- Heroes have Traits instead of items, acquired at certain Team Levels. Active, Passive, and Ability modifying traits comprise each Hero’s Build.
- Objective based gameplay—different maps mean unique map hazards and elements for you to control and conquer.
- Mercenaries can be recruited to give your creep waves that little extra push.
- The Ancient is now the self-defending Core, while the Fountain is now known as the Hall of Storms (Fountains are something else entirely, offering quick regen with a cooldown!)
- More structures mean more things to demolish as you sweep into the enemy base.
- The Hearthstone and Mount Abilities are common to all Heroes, offering fast travel around the map.
Heroes of the Storm Gold Guide
This is a concise guide to accumulating HotS gold as efficiently as possible. Whether you’re trying to unlock your favorite character from Blizzard’s rich lore or you’re wanting to meet the hero count criteria to get into competitive matches, this guide will help you do just that.
Thousands of players are flooding into Heroes of the Storm’s battlegrounds. Whether you’re a hardcore MOBA player or brand new, there’s a little of something for everyone. Familiar Blizzard characters are a blast to control and experiment with and the diversity of maps is a welcome addition to the genre. One aspect of the game that hasn’t been discussed often is gold accumulation. Like other micro-payment games, things can get pretty expensive in HotS. To Blizzard’s credit, every item in the shop is displayed in actual money rather than some intermediate currency such as Riot Points in League of Legends. That means you’re much less likely of waking up the next day after a crazy night of drinking and realize you splurged $100 worth of RP on fancy skins.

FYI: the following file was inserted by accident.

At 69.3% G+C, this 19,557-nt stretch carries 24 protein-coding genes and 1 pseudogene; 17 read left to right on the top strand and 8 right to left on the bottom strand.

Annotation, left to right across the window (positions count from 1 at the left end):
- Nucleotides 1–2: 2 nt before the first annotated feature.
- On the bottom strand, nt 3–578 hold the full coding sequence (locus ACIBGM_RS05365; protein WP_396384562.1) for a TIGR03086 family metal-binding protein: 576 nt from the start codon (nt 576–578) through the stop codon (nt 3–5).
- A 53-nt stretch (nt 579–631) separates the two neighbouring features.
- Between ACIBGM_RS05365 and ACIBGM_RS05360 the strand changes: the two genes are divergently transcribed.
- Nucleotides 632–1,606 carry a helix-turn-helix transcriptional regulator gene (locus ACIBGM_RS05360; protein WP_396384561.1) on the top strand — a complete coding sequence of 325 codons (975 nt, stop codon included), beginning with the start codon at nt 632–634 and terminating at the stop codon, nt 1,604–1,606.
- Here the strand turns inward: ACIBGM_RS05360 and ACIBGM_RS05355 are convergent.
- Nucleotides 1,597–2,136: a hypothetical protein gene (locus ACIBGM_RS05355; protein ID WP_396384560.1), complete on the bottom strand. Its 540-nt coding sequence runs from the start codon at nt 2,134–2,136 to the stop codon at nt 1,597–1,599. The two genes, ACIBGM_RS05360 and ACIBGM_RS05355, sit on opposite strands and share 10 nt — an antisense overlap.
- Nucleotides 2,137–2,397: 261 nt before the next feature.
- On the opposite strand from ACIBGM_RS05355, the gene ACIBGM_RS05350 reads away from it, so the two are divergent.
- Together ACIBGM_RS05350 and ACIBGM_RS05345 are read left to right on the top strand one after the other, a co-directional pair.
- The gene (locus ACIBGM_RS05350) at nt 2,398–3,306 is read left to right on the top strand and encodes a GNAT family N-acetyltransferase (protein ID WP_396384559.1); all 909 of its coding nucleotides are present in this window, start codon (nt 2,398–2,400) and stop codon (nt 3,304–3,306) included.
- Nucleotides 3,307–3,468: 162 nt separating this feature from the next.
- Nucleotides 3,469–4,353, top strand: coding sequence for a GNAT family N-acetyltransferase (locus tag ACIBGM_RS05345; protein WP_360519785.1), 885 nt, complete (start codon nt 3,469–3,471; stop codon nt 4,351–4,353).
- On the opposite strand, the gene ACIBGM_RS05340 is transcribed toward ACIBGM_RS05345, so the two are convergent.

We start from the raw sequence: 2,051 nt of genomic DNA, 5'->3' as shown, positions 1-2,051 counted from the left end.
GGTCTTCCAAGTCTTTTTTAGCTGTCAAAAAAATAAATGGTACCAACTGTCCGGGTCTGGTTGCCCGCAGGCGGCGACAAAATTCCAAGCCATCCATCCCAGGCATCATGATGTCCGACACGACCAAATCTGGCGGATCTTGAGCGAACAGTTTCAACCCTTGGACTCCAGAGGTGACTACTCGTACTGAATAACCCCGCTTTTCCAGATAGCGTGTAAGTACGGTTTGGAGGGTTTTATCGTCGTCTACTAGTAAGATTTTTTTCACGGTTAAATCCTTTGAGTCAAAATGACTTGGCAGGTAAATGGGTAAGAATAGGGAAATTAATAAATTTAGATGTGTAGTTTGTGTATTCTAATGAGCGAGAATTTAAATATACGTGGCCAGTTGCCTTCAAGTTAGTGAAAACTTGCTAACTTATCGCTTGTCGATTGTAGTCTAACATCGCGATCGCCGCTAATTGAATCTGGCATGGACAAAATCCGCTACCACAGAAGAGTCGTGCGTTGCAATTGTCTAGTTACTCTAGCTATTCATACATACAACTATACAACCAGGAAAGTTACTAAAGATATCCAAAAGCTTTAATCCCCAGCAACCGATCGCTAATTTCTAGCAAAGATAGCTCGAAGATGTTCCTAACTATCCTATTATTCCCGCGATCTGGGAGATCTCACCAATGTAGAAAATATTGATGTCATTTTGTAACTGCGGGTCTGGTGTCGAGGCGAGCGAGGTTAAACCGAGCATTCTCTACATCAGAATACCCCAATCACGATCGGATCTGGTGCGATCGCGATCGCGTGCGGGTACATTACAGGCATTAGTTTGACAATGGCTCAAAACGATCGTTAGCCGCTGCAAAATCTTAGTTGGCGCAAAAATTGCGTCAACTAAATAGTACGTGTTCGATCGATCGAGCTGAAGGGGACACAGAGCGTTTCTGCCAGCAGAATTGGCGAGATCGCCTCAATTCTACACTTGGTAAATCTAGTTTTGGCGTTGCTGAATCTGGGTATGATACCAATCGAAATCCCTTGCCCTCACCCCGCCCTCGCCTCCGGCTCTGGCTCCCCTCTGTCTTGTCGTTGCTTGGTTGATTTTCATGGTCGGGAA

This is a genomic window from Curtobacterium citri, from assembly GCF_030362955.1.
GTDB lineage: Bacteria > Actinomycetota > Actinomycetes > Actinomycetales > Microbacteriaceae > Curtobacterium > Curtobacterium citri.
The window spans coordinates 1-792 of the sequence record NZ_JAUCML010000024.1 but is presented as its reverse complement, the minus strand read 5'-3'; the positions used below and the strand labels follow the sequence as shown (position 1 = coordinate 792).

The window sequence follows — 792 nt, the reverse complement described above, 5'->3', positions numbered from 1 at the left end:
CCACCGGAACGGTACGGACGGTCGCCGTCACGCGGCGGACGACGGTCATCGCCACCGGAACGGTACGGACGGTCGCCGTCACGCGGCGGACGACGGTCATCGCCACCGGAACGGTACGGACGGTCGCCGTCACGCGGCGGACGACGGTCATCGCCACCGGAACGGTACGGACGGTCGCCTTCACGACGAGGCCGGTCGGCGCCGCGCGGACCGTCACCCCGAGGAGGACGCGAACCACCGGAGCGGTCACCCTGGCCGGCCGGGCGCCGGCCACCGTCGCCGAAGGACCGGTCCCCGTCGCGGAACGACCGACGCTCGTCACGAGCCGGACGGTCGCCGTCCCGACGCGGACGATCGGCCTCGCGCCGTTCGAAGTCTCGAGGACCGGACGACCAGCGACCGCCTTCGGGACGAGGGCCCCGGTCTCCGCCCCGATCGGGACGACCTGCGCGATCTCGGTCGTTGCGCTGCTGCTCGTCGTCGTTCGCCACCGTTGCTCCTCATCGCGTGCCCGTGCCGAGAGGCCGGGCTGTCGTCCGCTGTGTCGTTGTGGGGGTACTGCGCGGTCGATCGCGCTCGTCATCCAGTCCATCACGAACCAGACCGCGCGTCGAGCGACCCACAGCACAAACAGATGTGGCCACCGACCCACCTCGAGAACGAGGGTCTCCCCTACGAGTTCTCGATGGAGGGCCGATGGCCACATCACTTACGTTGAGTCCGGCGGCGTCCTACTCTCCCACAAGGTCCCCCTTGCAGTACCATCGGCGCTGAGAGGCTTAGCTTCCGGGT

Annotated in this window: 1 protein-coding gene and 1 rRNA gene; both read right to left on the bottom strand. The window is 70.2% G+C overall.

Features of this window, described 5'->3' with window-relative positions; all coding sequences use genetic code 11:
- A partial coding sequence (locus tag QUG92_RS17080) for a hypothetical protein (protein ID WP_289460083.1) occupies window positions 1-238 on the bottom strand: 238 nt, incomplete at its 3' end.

In HotS there is still an in-game currency called gold, which is much akin to Influence Points (IP) in LoL. Anything from skins to heroes can be purchased using gold or real money in HotS. It’s a pretty simple system.
Nevertheless, some of the bundles and price tiers of the different heroes can get a little confusing. There is also a very strategic way deliberate gamers can go about racking up the most amount of gold in the least time possible.
Here is a list of the best ways we found to earn gold:
- Leveling account from 1-40: You’ll get 16,000 gold for hitting certain milestones on the way to 40.
- 500 gold for each hero you hit level 5: You’ll get 20,500 gold for leveling all heroes to 5 (500 x 41 heroes at the time of this writing).
- Gold from Daily Quests: Value ranges from 200 to 800 with an average of about 350 gold per day
- 20 gold for each game you lose in quick match, 0 for loss to AI
- 30 gold for each game you win in quick match, 10 for win against AI
The bulk of your gold will come from daily quests. If you’re diligent and do log in daily to complete each daily quest you’ll average about 350 gold per day from these alone as we mentioned above. These daily quests refresh every day at 6am. You get a mission to do something like play three games with a diablo hero or play 2 games as a support type hero.
In all, this will add up to about 50k gold if you level your account to 40 level, most heroes to level 5 in the free rotation, and do all daily quests. Keep in mind daily quests will yield about 12k gold per month. This will enable you to be able to collect a few of your favorite heroes without whipping out the credit card. If you buy wisely you should also have enough for 10 heroes to enter hero league mode.
Heroes of the Storm: A New Breed
With Heroes of the Storm, Blizzard hopes to breathe new life into a well-established genre. The tweaks and core mechanic modifications rain fast and furious—but if you set aside your preconceptions and embrace it as a Hero Brawler and not a traditional MOBA, you’ll find deep, engaging gameplay and exciting new worlds to explore and conquer. Shaking things up radically like Blizzard chose to do with HotS may seem a bit intimidating at the outset. Give it time, and you’ll come to find what millions of players have already discovered in beta: change can be a very, very good thing.
Thanks for taking the time to check out our overview, whether you’re a new MOBA player or an old, grizzled veteran. Keep an eye out for Hero Guides and Map Guides to come, right here on High Ground Gaming.
I’ll see you in the Nexus, Heroes. Look for the little panda running around healing people.
Until next time.